“Do you know what this is?” he asked.
“Yes, that’s dynamite,” Wallace answered.
“Well, I want you to give me $20,000,” the unknown man said, pulling out a gun. “Now be quick and give me $20,000 or I will blow up this building.”
Upon seeing the gun, Wallace made a run for it. Three shots were fired and then the bank exploded, the dynamite catching fire from the gunshot.
The bank’s interior suffered extreme damage, but amazingly, the robber himself was the only casualty, dying an hour after the explosion.
“The victim of his own depravity is lying in People’s undertaking room, mangled and burned almost beyond recognition,” the Daily Alaskan reported.
Klondike Gold Rush National Historical Park Historian Karl Gurcke said the robber had planned to escape over the Chilkoot Trail and had inquired about hiring a boat to take him to Dyea.
“They never found out who he was,” Gurcke said. “It would be very complicated to escape from Skagway.”
The unknown man never did escape. According to “Banking on Alaska,” a photographer used the skull in a series of photographs that became popular among tourists. Accounts of the head’s final resting place differ: some say it ended up in Martin Itjen’s Skagway museum, while others say it stayed at the bank until it closed in 1910. Today, its whereabouts remain a mystery, but its tale lives on in infamy as the only bank robbery in Skagway.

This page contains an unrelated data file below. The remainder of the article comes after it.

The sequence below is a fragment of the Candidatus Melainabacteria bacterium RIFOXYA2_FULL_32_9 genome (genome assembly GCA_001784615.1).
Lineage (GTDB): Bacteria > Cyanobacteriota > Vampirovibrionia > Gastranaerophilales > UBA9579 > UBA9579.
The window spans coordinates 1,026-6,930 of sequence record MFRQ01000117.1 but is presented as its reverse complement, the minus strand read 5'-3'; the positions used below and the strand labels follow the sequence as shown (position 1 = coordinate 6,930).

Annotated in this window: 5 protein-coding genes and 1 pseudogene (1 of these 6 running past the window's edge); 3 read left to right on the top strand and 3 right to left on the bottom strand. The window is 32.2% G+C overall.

Banking in Alaska changed drastically when the Territorial Banking Act was passed in 1913. Merchant banking was finished and all territory banks were brought under government regulation for the first time.
At the same time, a very moral and righteous man named Andrew Stevenson was meeting one “Colonel” W. L. Stevenson, who claimed to be Andrew’s cousin. Skagway had found itself in a financial depression, but the Colonel promised to bring it back to its days of glory, and brought Andrew along with him.
Andrew Stevenson brought branch banking to Skagway with the incorporation of The Bank of Alaska on Feb. 4, 1916. “Banking on Alaska,” said stock was set at $50,000 and divided into 500 shares at $100 each. Andrew was made president.